Morgen’s citation to cases at the bottom of each instruction page does not satisfy the requirement that an objection be stated “with reasonable certainty at the time of the ruling.” Rule 5:25. A case can often be cited for numerous propositions, and the trial court is not required to determine sua sponte what argument a party may be entitled to make under a given case. Since Morgen did not preserve the reasons for its objections on the record, we do not consider its arguments raised on appeal concerning the trial court’s refusal of the proposed jury instructions. Rule 5:25.

For these reasons, we will affirm the trial court’s judgment.


JUSTICE STEPHENSON, concurring in part, dissenting in part.

I agree with that portion of the majority opinion which holds that the evidence is sufficient to present a jury issue on liability. I do not agree, however, that Morgen is procedurally barred from challenging on appeal the trial court’s failure to grant a certain jury instruction tendered by Morgen. With respect to that issue, I agree with Justice Compton’s dissent. Consequently, I would reverse the judgment and remand the case for a new trial.

JUSTICE COMPTON, dissenting.

In my opinion, the danger resulting from the alleged defect in the design of the conveyor units, that is, failure to include wheel guards to sweep objects away from the “nip points,” was a danger that was open and obvious to a lay person. Indeed, the plaintiff testified, “When the machine was on or being moved, it was quite obvious it’s very dangerous not to be — well, you would not want to be on the rail.” Examination of the exhibits, including the photographs, reveals there is nothing so mysterious about the patent condition that an expert’s testimony can be used to create a question of fact; there is simply a wheel on a rail. And, the fact that the unit may have been moved without warning is irrelevant to the question whether the condition was obviously dangerous.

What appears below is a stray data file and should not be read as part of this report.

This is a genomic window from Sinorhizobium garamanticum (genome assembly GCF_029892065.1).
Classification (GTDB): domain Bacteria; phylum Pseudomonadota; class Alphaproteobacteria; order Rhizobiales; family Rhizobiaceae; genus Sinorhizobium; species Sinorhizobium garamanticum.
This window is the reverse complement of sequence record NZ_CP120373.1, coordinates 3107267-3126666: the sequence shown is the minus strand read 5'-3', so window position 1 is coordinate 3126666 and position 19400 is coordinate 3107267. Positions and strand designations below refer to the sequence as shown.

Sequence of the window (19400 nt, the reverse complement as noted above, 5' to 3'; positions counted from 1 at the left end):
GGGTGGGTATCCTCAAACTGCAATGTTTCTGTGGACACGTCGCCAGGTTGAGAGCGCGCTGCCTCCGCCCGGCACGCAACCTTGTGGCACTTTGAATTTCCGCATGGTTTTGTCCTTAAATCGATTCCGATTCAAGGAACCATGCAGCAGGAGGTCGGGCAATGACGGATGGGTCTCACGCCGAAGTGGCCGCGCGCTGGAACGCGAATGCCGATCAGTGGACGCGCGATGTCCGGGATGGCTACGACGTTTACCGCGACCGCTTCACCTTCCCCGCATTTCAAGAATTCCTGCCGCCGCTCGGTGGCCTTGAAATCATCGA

Under these circumstances, when the dangerous condition “is obvious and patent to all,” Brown v. General Motors Corp., 355 F.2d 814, 819 (4th Cir. 1966), cert. denied, 386 U.S. 1036 (1967), the manufacturer of the product is not liable for injury to the user. Spangler v. Kranco, Inc., 481 F.2d 373, 375 (4th Cir. 1973). I would so hold in this case.

Furthermore, I believe the defendant properly preserved for appeal its objection to the failure of the trial court to grant the proffered instruction dealing with Misener’s modification of the equipment and its utilization in a configuration that it devised.

The record is clear that this instruction was tendered to the trial court and marked “refused.” Code ? 8.01-384(A) provides that an objection is sufficient to preserve the issue for appeal if “a party, at the time the ruling . . . of the court is made or sought, makes known to the court the action which he desires the court to take . . . and his grounds therefor.” Here, tender of the instruction certainly informed the trial court that the instruction was a correct statement of the law and applied to the facts of this case. Nothing more is required after the instruction was refused to save the point for appeal. And, the majority’s attempt to distinguish this Court’s holding on the issue in Pilot Life Insurance Co. v. Karcher, 217 Va. 497, 498, 229 S.E.2d 884, 885 (1976), is a distinction that makes no difference.

The evidence clearly established that Misener designed, assembled, and motorized this conveyor system of inordinate length, using parts from different manufacturers and its own inventory, and modified the conveyors received from the defendant. The jury should have been permitted to consider this aspect of defendant’s case, and I would hold the trial court erred in refusing the instruction.

Consequently, I cannot join an opinion affirming the judgment below.

[1] Because we have determined that the evidence of Morgen’s manufacture of an unreasonably dangerous product is sufficient to support the jury’s verdict, we need not review the sufficiency of the evidence of Vaughan’s separate claim of failure to warn.

[2] In the absence of a transcript or written statement, timely objection to a granted instruction may be shown and preserved when, in a refused instruction, the objecting party advances the contrary theory to one set forth in the granted instruction. Pilot Life Ins. Co. v. Karcher, 217 Va. 497, 498, 229 S.E.2d 884, 885 (1976). This exception is inapplicable here, however, because the instructions at issue were refused by the trial court and the present record contains no statement providing the reasons for Morgen’s objection to the trial court’s refusal of the proposed jury instructions.